Email scams are typically low-value, high-volume crimes. The cost to a given consumer is comparatively low, but large numbers of victims mean that the money quickly adds up for the criminals behind the scam.
One of the ways consumers trip up relates to the relevancy of the scam's topic. Email scammers are smart about making their scams look current because people are much more likely to fall for scams related to topics already on their minds.
For example, Valentine scams circulate around Valentine's Day. Last year, a Valentine scammer emailed messages with titles including "In your arms," "Sending you all my love," "I love you because ..." and so on. These have short messages and links your are encouraged to click. Clicking the links downloads malicious software onto your computer.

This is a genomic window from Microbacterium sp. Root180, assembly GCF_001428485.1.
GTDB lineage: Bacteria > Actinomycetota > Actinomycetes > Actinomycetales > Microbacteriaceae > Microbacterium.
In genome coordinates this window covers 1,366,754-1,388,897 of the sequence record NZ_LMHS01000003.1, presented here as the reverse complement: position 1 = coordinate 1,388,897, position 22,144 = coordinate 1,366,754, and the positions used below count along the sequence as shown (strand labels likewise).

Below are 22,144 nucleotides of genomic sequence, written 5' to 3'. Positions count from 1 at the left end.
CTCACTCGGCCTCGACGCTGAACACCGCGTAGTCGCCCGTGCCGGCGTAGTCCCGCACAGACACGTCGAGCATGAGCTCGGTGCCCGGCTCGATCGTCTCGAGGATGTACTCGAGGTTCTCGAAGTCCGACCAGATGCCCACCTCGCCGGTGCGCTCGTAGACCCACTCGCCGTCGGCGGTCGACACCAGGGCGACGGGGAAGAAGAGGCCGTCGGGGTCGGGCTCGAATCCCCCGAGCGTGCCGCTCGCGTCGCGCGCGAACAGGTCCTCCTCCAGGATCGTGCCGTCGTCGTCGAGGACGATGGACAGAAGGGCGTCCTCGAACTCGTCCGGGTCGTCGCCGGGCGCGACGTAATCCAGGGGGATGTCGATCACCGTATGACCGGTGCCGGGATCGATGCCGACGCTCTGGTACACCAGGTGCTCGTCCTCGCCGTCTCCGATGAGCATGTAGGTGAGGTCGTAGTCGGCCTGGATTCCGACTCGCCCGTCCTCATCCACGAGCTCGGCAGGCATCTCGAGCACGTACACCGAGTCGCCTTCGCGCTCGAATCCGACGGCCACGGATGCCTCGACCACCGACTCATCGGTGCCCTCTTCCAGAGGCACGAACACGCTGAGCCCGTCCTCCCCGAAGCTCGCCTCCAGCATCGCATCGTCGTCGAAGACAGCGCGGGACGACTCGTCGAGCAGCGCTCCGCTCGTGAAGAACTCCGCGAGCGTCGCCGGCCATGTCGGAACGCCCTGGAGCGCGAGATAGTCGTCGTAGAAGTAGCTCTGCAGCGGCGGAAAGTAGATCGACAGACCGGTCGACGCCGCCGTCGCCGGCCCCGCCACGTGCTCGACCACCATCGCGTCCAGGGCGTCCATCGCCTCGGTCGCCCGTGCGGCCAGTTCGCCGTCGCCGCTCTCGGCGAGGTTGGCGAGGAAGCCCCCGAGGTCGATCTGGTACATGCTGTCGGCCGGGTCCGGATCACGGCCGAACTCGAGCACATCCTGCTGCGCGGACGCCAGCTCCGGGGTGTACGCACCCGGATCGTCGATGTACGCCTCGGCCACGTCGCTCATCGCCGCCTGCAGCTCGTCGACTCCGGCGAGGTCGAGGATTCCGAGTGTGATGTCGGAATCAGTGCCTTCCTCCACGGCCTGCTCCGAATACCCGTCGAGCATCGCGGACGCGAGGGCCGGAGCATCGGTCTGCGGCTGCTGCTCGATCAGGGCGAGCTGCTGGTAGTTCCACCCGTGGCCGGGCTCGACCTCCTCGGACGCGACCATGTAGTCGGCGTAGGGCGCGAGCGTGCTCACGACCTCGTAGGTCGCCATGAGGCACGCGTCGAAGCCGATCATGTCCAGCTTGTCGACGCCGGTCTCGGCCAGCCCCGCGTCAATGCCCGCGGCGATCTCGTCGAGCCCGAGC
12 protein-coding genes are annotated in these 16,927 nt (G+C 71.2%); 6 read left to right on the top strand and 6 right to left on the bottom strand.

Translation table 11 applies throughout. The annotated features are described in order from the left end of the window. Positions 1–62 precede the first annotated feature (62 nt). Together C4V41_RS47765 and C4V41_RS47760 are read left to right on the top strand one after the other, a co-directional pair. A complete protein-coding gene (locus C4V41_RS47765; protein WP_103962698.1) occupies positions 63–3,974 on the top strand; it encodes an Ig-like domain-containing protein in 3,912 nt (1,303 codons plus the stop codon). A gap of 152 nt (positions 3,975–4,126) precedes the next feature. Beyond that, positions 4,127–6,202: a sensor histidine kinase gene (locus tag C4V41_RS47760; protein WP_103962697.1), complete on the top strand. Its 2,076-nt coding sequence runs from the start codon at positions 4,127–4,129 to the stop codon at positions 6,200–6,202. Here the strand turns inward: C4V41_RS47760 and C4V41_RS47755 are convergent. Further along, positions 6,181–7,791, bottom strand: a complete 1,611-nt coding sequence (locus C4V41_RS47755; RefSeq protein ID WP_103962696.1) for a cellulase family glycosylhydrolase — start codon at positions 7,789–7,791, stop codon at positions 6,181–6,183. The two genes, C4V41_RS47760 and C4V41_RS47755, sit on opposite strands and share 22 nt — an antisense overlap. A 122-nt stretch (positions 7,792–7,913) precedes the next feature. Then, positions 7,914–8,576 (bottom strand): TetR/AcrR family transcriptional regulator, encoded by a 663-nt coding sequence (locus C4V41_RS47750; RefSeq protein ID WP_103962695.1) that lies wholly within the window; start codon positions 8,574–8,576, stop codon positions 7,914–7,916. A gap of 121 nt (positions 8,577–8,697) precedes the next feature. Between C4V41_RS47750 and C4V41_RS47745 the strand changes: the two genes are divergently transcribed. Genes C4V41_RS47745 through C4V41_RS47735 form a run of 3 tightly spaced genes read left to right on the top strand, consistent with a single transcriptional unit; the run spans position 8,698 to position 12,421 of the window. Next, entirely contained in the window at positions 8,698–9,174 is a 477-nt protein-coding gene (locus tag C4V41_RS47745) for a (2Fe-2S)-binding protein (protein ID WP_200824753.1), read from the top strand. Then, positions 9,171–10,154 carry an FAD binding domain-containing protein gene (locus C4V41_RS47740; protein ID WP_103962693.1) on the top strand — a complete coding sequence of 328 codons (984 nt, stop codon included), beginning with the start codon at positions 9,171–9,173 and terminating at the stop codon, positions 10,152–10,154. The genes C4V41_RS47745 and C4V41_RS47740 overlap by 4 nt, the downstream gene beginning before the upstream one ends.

The subject lines of email scams morph constantly; there were at least 50 titles in circulation in 2008 alone.
Also, around any holiday, be on the lookout for email messages offering "great deals" on flowers, chocolates, dinners and so on. If you aren't sure that a store is reputable, don't go there.
When you're in tax season, tax-related scams abound, including scams about being audited, getting tax rebates or offering tax-filing assistance.
And the list goes on. There's literally a scam for every occasion.